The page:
Circumstances continued to deteriorate for Battery A. “But then we stopped in a wide open Belgium Block road. We had gone ‘off the map’. We didn’t know where we were. It seems we were using a map of France that overlapped into Belgium; but when the staff decided to change direction of the attack, proved inadequate [sic]. So there we were; strung out on the open road when the Jerry’s [sic] started to shell us. … A shell would hit on one side of the road; then the other. It crept backward toward our gun. A shell on one side of the road, then the other about 30 yds. in front of our #1 gun, it hit the road.”

Ray described an extraordinary scene with friends and comrades struggling and suffering through gruesome and mortal wounds on that Belgium road. He described one of their wounded comrades attempting to hasten his own death with a rifle bayonet. Ray remembered his own fear at that moment and candidly wrote, “I heard them moan. I didn’t get up right away – I was afraid as I said.” When one of his comrades was hit and debilitated by shell shrapnel, Ray wrote, “I was about 15 yds. AFRAID! GROVELING! In a gutter.”

Raymond Bobbin wrote honestly of his vulnerability and humbly of his heroism. Eventually, mustering perhaps a spirit that lingered in most American warriors engaged in the tremendous struggle of that overseas war, Ray found it in himself to rise to the occasion. “But something in the brave blood of my ancestors + courage made me get up and run toward the two wounded. Sgt. Morris and I dragged them to shell holes aside of the road. It was still being shelled.”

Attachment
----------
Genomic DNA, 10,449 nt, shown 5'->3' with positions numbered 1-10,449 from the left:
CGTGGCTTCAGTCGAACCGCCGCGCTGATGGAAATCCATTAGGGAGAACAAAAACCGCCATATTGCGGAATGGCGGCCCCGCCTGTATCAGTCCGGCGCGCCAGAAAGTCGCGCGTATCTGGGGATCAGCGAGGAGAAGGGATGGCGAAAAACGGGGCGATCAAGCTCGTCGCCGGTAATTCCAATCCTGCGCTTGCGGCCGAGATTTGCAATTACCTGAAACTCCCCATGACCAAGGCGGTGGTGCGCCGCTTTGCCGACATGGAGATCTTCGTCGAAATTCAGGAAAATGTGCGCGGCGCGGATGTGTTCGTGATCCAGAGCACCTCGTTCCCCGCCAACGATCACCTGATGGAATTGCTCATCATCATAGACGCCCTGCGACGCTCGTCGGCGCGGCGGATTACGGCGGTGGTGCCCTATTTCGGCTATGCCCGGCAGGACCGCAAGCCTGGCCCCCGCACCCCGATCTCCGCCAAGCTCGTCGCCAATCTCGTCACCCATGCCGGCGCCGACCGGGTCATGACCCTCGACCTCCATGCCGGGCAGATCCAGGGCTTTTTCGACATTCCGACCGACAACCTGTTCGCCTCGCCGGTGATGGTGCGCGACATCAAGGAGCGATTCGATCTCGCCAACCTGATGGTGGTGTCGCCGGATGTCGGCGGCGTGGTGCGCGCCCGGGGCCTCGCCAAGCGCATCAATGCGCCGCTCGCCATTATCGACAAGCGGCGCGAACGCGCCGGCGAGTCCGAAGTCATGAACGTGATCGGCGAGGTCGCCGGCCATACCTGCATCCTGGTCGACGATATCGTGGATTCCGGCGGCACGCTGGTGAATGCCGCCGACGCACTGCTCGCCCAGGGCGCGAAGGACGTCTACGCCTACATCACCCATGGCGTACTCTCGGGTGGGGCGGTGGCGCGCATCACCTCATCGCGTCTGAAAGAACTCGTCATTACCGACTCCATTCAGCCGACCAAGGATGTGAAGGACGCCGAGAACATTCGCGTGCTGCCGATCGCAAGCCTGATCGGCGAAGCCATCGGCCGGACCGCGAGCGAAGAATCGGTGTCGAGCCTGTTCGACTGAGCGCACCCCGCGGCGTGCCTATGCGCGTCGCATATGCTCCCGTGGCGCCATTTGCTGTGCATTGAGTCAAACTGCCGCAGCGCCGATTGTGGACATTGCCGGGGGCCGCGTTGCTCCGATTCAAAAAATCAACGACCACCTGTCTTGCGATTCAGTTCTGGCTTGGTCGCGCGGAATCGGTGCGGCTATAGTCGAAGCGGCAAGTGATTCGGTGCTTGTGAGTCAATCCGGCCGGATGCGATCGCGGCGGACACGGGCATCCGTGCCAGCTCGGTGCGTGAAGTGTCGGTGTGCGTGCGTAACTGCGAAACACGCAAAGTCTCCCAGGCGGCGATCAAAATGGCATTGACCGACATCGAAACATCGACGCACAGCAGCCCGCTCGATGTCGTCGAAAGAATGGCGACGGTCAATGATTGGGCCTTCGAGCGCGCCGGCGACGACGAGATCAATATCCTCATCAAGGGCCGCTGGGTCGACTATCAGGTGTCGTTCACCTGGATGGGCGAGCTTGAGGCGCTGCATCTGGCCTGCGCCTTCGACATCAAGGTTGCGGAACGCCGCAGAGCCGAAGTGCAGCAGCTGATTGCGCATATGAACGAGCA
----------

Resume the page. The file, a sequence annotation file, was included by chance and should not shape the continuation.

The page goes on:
Around three thousand five hundred miles from his peaceful Pennsylvania home life, Ray probably wondered how he might survive that deadly European battleground. Perhaps, he looked deep within himself for courage and confidence. Perhaps, he looked toward his faith, and to the sacrifice of his savior for strength. “Then the one stretcher was taken from the fourgon (wagon). It was brought into play. I might mention that a Medical private by the name of Maguire had administered to the wounded in the shell holes. Four of us, Frank Huffman (a 1920 Lehigh classmate of mine), Charley Heller and Blackie Swartz lifted Stevens to the stretcher and carried him ½ mile to the 1st aid station, over a still shelled road. Then back + the same shelled road journey was taken with Beltz.”

A spirit that descended from our early American revolutionaries was taken overseas one hundred years ago and proven to be formidable. Eleven days before the Armistice, when the guns were finally silenced in Europe, Ray and the warriors of the 107th Field Artillery triumphed over an unprecedented challenge and helped to deliver peace, through massive sacrifice, to people inflicted with years of warfare and suffering. A century ago, the American Expeditionary Forces, the comrades of the 107th, and Allied units serving on European fronts and across the globe prevailed in a great and victorious adventure against an oppressive aggressor and unrelentingly resilient foe.

Ray wrote that on the night of October 30, 1918, “5 of us slept in a pig pen with room for 4. Only I shivered. I put one of my hands on my heart ... I put my steel helmet over my face. Thus ended the most eventful day of my life.” He concluded the description of his experience with an accounting of great human sacrifice, "...Our division - the 28th PA National Guard had 35,000 casualties; 3,250 killed in action. Only the 1st, 2nd and 3rd divisions (regular Army + some Marines) had more. 1st had 50,000 casualties."

Fortunately, Raymond Bobbin, like many others, left behind a chronicle of his experience serving in the Great War one hundred years ago. Consequently, on this centennial of the 1918 Armistice, Americans will be reminded of the honorable efforts undertaken by the soldiers of the AEF and their noble ideals of patriotism, fortitude, selflessness and courage. Thankfully, a legacy of these ideals continues today as our American military proudly and ceaselessly defends a global perimeter of protection, preserving our American principals of democracy and freedom throughout the world.

John Bobbin
Rockland, Massachusetts